Incarceration Gap Between Blacks and Whites Increases

During last month’s 50th anniversary celebration of Martin Luther King’s “I have a Dream” speech, much attention was focused on the range of areas where gaps between Whites and Blacks had widened, narrowed or stayed the same. One area where the Black-White gap has widened is incarceration.

Several speakers at the anniversary took note of this, including former President Jimmy Carter who said “I think we all know how Dr. King would have reacted” to the large numbers of African-American men in prison.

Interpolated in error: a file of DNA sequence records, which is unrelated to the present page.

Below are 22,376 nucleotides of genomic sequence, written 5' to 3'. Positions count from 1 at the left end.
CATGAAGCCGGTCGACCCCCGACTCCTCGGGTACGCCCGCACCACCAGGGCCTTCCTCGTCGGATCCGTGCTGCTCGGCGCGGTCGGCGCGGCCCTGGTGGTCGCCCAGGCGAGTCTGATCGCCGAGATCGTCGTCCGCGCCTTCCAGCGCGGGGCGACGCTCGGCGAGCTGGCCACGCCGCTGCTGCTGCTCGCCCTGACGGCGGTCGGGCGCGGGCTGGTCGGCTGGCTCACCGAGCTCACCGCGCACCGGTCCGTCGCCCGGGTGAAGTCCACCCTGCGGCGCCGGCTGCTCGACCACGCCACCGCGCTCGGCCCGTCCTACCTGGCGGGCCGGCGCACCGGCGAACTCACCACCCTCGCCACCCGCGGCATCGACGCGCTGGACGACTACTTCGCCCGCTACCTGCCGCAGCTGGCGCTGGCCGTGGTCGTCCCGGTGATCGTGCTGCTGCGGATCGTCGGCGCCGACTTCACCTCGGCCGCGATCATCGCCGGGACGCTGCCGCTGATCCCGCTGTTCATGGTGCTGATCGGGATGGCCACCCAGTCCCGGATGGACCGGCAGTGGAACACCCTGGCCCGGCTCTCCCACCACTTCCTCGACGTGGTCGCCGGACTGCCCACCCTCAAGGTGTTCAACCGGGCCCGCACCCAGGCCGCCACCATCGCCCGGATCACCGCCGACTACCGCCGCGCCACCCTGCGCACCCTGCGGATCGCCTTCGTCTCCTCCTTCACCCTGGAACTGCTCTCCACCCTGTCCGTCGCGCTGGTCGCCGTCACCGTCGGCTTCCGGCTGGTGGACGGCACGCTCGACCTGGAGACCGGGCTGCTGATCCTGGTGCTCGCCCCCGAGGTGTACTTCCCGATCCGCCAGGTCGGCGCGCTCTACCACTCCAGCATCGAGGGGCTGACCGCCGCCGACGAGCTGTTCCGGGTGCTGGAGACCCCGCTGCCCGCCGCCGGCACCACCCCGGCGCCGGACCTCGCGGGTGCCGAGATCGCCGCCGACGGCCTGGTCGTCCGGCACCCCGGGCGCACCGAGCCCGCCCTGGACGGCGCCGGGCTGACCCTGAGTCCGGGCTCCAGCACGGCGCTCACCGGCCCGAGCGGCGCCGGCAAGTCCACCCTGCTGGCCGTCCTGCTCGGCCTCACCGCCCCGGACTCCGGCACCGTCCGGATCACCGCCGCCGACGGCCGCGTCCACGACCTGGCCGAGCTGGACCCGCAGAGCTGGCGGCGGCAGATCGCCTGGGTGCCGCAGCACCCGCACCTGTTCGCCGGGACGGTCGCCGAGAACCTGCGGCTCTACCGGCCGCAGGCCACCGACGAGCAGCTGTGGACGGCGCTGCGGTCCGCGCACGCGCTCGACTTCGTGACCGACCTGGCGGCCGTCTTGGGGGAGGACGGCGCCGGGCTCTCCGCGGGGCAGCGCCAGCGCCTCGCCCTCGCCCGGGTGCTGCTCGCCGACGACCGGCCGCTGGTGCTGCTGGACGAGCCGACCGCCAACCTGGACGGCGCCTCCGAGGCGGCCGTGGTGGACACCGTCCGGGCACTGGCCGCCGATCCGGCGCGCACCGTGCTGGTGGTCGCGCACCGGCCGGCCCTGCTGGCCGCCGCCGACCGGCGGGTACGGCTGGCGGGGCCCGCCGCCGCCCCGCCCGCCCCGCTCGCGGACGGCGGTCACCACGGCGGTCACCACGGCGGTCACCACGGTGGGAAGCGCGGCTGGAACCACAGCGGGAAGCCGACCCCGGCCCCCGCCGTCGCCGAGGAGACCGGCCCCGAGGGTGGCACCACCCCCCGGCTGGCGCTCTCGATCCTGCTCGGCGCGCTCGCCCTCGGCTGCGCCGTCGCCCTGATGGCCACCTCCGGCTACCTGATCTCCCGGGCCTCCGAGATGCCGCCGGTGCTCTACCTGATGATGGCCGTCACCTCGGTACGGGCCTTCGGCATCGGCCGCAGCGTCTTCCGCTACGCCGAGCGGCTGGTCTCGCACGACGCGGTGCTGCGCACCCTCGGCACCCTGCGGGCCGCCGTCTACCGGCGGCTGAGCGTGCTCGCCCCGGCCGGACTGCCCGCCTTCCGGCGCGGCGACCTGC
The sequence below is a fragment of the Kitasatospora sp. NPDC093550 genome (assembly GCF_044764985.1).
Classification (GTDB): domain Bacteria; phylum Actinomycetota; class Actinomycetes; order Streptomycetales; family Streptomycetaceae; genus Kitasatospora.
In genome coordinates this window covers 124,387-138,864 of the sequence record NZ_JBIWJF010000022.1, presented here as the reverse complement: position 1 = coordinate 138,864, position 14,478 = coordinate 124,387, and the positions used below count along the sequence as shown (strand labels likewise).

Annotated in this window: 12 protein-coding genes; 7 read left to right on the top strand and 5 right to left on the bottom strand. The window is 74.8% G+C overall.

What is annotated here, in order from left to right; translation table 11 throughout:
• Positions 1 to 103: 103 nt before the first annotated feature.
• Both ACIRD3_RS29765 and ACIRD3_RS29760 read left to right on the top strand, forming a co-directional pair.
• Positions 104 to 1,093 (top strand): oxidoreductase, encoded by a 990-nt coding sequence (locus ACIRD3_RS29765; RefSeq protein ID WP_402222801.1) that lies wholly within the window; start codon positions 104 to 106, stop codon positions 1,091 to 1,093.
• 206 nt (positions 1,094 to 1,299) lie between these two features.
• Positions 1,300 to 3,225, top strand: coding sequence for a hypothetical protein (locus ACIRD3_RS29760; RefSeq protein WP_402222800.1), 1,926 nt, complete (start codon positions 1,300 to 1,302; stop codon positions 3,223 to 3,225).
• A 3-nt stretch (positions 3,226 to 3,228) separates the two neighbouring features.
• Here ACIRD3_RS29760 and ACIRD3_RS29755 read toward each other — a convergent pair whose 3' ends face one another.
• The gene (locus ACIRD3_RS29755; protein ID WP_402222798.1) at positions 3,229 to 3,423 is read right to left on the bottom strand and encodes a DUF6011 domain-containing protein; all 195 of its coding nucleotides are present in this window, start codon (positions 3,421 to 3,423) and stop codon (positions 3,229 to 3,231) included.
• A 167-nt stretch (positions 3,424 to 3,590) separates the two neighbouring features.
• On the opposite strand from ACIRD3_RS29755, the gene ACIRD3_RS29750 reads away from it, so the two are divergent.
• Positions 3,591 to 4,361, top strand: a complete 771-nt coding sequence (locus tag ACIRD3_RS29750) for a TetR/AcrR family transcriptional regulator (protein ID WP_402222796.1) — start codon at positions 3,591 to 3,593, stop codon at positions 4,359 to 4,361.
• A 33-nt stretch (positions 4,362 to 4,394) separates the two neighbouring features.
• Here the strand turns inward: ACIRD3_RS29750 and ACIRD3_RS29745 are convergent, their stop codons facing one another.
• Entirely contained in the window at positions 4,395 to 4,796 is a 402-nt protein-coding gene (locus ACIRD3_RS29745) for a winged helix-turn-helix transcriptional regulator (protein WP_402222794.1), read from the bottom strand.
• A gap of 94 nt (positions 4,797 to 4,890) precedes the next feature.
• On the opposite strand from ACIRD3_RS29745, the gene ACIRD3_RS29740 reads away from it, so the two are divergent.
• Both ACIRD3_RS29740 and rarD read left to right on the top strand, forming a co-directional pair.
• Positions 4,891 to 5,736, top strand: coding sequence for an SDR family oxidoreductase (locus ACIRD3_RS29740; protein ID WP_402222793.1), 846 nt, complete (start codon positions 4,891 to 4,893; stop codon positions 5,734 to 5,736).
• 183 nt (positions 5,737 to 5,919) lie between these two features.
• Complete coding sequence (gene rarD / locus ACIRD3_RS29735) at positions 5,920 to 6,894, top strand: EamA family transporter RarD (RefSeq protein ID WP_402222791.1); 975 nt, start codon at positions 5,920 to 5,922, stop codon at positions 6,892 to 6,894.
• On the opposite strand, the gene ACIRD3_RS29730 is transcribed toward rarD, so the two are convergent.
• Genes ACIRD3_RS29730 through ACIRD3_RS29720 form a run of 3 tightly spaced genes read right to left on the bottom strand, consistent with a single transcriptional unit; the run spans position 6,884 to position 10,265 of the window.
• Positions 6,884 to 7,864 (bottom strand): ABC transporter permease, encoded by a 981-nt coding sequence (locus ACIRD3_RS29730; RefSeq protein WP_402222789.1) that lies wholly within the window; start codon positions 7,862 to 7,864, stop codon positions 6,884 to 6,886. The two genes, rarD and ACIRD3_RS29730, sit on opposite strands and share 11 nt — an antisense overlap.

Black men were more than six times as likely as White men to be incarcerated in federal and state prisons, and local jails in 2010, the last year complete data are available, according to a Pew Research Center analysis. That is an increase from 1960, when Black men were five times as likely as Whites to be incarcerated.

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